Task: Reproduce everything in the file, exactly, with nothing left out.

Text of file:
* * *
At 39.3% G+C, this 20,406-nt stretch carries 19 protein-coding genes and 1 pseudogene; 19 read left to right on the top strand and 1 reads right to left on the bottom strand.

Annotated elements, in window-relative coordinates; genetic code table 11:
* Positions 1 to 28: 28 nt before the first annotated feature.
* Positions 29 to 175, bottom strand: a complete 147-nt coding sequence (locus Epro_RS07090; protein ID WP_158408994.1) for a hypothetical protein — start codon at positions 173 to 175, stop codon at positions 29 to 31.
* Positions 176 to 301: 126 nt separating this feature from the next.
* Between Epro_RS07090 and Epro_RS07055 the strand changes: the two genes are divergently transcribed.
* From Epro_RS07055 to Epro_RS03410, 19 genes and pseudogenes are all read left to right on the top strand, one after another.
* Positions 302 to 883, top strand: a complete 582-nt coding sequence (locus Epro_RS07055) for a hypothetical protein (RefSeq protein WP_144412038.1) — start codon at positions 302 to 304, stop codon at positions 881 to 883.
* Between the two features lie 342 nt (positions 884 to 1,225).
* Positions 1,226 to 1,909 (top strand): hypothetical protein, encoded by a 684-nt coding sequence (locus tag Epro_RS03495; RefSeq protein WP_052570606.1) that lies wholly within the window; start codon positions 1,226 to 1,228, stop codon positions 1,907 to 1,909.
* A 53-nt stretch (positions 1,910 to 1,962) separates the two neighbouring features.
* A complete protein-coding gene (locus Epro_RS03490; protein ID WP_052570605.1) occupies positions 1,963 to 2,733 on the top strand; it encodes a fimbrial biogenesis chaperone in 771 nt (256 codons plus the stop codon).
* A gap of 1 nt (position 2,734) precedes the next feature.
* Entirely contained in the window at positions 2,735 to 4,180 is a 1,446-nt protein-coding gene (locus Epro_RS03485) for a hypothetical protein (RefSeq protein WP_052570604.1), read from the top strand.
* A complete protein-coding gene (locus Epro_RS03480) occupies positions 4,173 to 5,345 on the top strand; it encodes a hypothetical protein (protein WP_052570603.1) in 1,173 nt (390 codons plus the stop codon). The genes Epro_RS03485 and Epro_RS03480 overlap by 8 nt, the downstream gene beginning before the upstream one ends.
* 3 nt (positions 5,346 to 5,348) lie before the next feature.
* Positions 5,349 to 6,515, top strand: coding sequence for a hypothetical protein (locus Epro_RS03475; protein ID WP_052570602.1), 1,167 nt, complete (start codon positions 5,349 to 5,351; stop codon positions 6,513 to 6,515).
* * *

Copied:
At 39.3% G+C, this 20,406-nt stretch carries 19 protein-coding genes and 1 pseudogene; 19 read left to right on the top strand and 1 reads right to left on the bottom strand.

Annotated elements, in window-relative coordinates; genetic code table 11:
* Positions 1 to 28: 28 nt before the first annotated feature.
* Positions 29 to 175, bottom strand: a complete 147-nt coding sequence (locus Epro_RS07090; protein ID WP_158408994.1) for a hypothetical protein — start codon at positions 173 to 175, stop codon at positions 29 to 31.
* Positions 176 to 301: 126 nt separating this feature from the next.
* Between Epro_RS07090 and Epro_RS07055 the strand changes: the two genes are divergently transcribed.
* From Epro_RS07055 to Epro_RS03410, 19 genes and pseudogenes are all read left to right on the top strand, one after another.
* Positions 302 to 883, top strand: a complete 582-nt coding sequence (locus Epro_RS07055) for a hypothetical protein (RefSeq protein WP_144412038.1) — start codon at positions 302 to 304, stop codon at positions 881 to 883.
* Between the two features lie 342 nt (positions 884 to 1,225).
* Positions 1,226 to 1,909 (top strand): hypothetical protein, encoded by a 684-nt coding sequence (locus tag Epro_RS03495; RefSeq protein WP_052570606.1) that lies wholly within the window; start codon positions 1,226 to 1,228, stop codon positions 1,907 to 1,909.
* A 53-nt stretch (positions 1,910 to 1,962) separates the two neighbouring features.
* A complete protein-coding gene (locus Epro_RS03490; protein ID WP_052570605.1) occupies positions 1,963 to 2,733 on the top strand; it encodes a fimbrial biogenesis chaperone in 771 nt (256 codons plus the stop codon).
* A gap of 1 nt (position 2,734) precedes the next feature.
* Entirely contained in the window at positions 2,735 to 4,180 is a 1,446-nt protein-coding gene (locus Epro_RS03485) for a hypothetical protein (RefSeq protein WP_052570604.1), read from the top strand.
* A complete protein-coding gene (locus Epro_RS03480) occupies positions 4,173 to 5,345 on the top strand; it encodes a hypothetical protein (protein WP_052570603.1) in 1,173 nt (390 codons plus the stop codon). The genes Epro_RS03485 and Epro_RS03480 overlap by 8 nt, the downstream gene beginning before the upstream one ends.
* 3 nt (positions 5,346 to 5,348) lie before the next feature.
* Positions 5,349 to 6,515, top strand: coding sequence for a hypothetical protein (locus Epro_RS03475; protein ID WP_052570602.1), 1,167 nt, complete (start codon positions 5,349 to 5,351; stop codon positions 6,513 to 6,515).